Book reviews, Autumn 2018

Historic England: Nottingham. Unique Images from the Archives of Historic England by Ian D. Rotherham and Christine Handley with contributions by Historic England

Amberley Publishing 2018 PB £14.99 ISBN 978-1-4456-75442

Historic England: Nottingham shows the city as it once was, from its streets, squares and alleyways to its churches, theatres and famous sporting venues. This illustrated history provides a nostalgic look at Nottingham's past and highlights the special character of some of its most important historic sites. The book consists of over 150 colour and black and white photographs, with substantial notes to each. The photographs are taken from the unique Historic England Archive, the nation’s record of 12 million photographs, drawings and publications, ranging from the 1850s and the earliest days of photography up to the present day. A useful reminder of what, in many cases, we have lost.

Norwell and the Great War

Norwell Heritage Booklets (ISSN 2040-2406)

This is another volume in the excellent series of Norwell Heritage Booklets compiled by the Norwell Parish Heritage Group. The series editor is Michael Jones who is well-known to the Society, having most recently lectured on the White Book of Southwell.

This volume starts with the period before the war and then gives as full an account as possible of the enlistment, war experiences and, where available, photos of the fifty five men from Norwell and Norwell Woodhouse who served in the forces. It then considers the effect of the war on the parish and how life continued while so many men were absent. However, it was noted that rural life in some ways was protected from the worst deprivations of the war - some men stayed to tend the farms due to the necessity of food production; others were employed in munitions factories - and those left behind managed to hold village events such as the Norwell Flower Show in 2015. There were also fund-raising events such as concerts which must have raised spirits.

We read of the efforts to increase the food available by growing vegetables and keeping pigs. The children in the school were taught vegetable growing and helped in gathering blackberries for jam-making which was mainly destined for the troops. Life was hard for some residents and local charities were invaluable in providing some assistance.

After the war normal life was slow to return and for many it was never the same again. Many of those serving had to wait a long time before they returned home and the book includes many poignant messages from soldiers longing to be back with their families.

This is a splendid snapshot of one of our county’s villages dealing with the privations and sorrows of war whilst still carrying on with as normal a life as possible.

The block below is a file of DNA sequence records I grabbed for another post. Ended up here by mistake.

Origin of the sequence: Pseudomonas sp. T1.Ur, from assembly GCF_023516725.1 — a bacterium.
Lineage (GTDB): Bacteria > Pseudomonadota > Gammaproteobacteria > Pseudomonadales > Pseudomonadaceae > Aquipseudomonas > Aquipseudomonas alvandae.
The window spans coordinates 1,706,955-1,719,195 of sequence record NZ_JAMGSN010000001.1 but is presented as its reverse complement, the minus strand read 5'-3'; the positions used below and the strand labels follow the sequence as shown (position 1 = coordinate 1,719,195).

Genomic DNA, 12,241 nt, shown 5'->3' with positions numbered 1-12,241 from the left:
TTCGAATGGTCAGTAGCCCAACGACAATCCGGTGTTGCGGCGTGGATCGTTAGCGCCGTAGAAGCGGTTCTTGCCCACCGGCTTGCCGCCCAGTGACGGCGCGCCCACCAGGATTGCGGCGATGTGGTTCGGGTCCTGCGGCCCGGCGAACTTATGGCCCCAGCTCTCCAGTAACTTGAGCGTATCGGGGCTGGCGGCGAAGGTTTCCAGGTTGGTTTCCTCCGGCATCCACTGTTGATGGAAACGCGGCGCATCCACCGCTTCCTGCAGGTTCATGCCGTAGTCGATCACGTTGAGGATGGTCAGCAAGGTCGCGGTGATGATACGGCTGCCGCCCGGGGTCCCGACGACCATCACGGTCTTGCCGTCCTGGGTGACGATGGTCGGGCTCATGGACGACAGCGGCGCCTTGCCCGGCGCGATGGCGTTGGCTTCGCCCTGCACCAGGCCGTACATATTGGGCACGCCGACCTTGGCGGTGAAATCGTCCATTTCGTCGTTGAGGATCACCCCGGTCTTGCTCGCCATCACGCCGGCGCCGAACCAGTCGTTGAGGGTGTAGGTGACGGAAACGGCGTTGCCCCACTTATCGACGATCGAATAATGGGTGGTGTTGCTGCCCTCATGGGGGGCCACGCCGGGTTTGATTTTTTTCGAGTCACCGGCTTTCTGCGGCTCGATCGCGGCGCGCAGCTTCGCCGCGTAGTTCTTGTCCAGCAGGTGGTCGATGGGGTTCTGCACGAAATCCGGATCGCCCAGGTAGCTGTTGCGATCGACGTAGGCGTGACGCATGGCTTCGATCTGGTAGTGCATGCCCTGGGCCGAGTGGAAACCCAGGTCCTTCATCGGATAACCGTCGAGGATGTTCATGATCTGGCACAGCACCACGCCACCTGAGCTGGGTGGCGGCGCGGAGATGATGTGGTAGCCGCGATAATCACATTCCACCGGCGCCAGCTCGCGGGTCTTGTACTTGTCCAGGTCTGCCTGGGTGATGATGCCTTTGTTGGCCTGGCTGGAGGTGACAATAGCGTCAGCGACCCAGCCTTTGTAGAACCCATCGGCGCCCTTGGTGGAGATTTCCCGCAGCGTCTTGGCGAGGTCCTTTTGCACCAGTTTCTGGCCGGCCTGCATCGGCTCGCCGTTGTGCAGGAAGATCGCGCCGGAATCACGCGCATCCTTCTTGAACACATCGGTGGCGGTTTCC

Barbara Cast

Viking Nottinghamshire by Rebecca Gregory

Five Leaves Publishing 2017 PB £8.99 ISBN 978-1-910170-47-2

This is the first book dedicated solely to Viking Nottinghamshire, an era with apparently little material evidence of their presence in the county. And yet, how significant Nottinghamshire was in this period, being one of the Five Boroughs of the Danelaw, and how clear a picture many of our place-names give us of their ubiquity. This book by Rebecca Gregory, an affiliate of the University of Nottingham and English Place-Name Society researcher, draws together in a very useful slim book the latest research and findings, filling the gap in information about what is often regarded as an entirely disruptive age. “Viking Nottinghamshire” takes us to the county as it was during the Viking Age and through the various periods of Scandinavian settlement. The author uses a variety of historical evidence, which includes documents, place-names, artefacts and sculpture, to demonstrate the impact and contribution Scandinavian settlers made to the character and history of Nottinghamshire. The book is balanced in its focus, concentrating on what was brought to the county in terms of culture and language, and how the peoples integrated. Invasion and atrocities there may have been, but here we have a well-rounded picture of the contribution made by those who came in ships but who settled and were assimilated but still left a strong mark on our county.

Barbara Cast

Beekeeping in Victorian Nottinghamshire by Stuart Ching

Northern Bee Books, Scout Bottom Farm, Mytholmroyd, Hebden Bridge, HX7 6JS
ISBN 978-1-912271-23-8 Price £18

This book covers the craft of bee-keeping from 1837-1901 and reports the activities of beekeepers in both the county and nationally. There is a reference to the Thoroton Society as part of beekeeping history, in that Rev AJL Dobbin was a member of the Committee of the Nottinghamshire bee Keepers’ Association. Rev. Dobbin was the first Chairman of the Thoroton Society.

A follow-up book - Beekeeping between Two Queens 1901-1952 - is almost ready for publication and should come out later this year.